Why investors might be focusing on the wrong signals

Why investors might be focusing on the wrong signals

Why investors might be focusing on the wrong signals When Karl Cheong speaks to investors about the current market he often detects the same overriding emotion: nervousness. As a direct result, there’s a lot of cash sitting on the sidelines, with many investors reluctant to participate in the market.

“Looking at flows, we can see that more retail investors continue to put money into bond funds rather than stock funds, even though we've had phenomenal equity market returns since the financial crisis,” Cheong, Head of ETFs at First Trust Portfolios Canada, says. “A ton of people haven’t participated, and now that we’ve rallied so much it is almost like people are too nervous to jump back in.”

Although that nervousness is causing some investors to miss out, for Cheong there is a positive – it tells him that the market is not in, or approaching, bubble territory.

“Yes, valuations are a bit elevated, but if you take a look at the underlying current fundamentals there are absolutely no signs of recession on our indicators at this point,” Cheong says. “Valuations tell you one thing - that there might be more muted returns - but that doesn’t mean that going forward that the market can’t go up. There are going to be pullbacks and periods of volatility, but those are buying opportunities, especially with the economy and earnings growing so well.”

Cheong believes investors should be more focused on the synchronized nature of global growth rather than the length of the current cycle. The US economy continues to perform well and Europe is growing at an even faster rate.  “Europe still has a very supportive economic environment and businesses have been performing extremely well,” Cheong says. “What drives the stock market first and foremost is earnings over the long-term, not the government or policy.”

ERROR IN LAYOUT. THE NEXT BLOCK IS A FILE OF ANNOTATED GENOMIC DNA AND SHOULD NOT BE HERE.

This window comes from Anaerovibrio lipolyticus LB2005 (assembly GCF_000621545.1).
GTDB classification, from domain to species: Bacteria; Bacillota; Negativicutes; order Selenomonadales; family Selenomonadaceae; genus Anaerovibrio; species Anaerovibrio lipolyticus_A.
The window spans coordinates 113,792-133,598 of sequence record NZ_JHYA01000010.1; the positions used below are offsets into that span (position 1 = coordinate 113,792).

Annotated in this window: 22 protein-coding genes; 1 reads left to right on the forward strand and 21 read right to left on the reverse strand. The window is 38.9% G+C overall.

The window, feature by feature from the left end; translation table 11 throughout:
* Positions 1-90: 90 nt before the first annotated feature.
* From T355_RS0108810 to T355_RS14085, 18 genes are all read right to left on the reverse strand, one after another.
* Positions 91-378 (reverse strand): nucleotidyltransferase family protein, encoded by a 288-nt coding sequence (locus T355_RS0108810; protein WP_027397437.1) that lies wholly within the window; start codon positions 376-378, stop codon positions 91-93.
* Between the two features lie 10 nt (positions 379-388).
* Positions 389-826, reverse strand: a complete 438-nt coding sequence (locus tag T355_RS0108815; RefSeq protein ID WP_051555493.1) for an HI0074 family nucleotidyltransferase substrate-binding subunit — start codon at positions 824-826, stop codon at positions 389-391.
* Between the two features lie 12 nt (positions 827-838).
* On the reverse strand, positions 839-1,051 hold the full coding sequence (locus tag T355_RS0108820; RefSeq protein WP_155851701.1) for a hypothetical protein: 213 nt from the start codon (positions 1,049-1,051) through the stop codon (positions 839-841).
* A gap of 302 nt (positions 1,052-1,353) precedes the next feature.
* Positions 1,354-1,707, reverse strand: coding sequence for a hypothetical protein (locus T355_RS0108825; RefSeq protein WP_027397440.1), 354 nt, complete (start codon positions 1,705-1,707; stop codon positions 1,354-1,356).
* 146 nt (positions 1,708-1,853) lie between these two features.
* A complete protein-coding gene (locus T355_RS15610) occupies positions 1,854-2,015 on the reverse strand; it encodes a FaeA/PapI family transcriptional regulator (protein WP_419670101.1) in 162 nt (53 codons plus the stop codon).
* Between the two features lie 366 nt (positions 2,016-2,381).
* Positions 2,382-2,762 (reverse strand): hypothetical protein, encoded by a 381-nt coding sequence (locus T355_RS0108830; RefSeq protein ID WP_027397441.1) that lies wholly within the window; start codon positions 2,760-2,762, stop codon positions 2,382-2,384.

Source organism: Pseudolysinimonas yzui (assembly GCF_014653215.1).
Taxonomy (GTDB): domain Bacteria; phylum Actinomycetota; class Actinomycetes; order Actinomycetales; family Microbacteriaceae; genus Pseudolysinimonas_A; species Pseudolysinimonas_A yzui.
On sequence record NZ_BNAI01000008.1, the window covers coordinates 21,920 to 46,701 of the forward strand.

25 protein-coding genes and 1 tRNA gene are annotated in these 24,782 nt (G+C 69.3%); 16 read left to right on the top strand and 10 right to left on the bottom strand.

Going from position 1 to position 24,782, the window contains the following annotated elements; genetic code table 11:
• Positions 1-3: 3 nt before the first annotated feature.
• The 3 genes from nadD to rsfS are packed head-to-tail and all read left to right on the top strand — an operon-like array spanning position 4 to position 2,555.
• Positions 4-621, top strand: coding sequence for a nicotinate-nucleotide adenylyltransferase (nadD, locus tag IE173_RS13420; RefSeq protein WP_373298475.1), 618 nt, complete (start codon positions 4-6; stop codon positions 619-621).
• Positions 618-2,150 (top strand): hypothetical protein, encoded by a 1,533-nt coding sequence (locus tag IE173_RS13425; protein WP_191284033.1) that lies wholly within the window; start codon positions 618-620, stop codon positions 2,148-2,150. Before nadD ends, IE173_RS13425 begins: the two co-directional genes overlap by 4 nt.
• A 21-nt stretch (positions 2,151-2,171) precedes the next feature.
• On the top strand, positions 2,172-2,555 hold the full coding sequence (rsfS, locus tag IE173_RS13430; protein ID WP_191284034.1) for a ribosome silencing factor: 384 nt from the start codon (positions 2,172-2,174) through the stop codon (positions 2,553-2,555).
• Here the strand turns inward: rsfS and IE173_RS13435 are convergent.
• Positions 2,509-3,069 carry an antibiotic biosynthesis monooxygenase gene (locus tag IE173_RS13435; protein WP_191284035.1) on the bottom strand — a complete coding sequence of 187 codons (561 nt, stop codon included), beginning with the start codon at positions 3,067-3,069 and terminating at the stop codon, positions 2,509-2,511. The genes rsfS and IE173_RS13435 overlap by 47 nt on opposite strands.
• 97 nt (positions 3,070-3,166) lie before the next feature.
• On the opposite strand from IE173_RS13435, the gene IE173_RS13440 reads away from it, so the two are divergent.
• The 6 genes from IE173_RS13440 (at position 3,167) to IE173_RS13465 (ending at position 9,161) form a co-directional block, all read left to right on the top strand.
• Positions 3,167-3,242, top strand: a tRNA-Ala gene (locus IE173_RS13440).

U.S financials is a sector that looks particularly appealing to Cheong in the current environment. Gradual deregulation has been positive and the conditions south of the border are putting banks in a better position to lend capital and reduce their reserve requirements.

“Also, as the Federal Reserve starts unloading its inventory of bonds, yields may back up and the reduced threat margin for these businesses should lead to outperformance,” Cheong says. “It is, therefore, the cheapest sector in the S&P 500.”

Despite its recent boom, technology remains a sector that also looks good to Cheong. “We’ve seen a significant rally in tech, but where else in the market are you going to find that level of growth,” he says. “You need greater than 2% growth and these types of companies are delivering it. When investing, we look at earnings, valuations and growth potential, and technology really lights up in those categories.”


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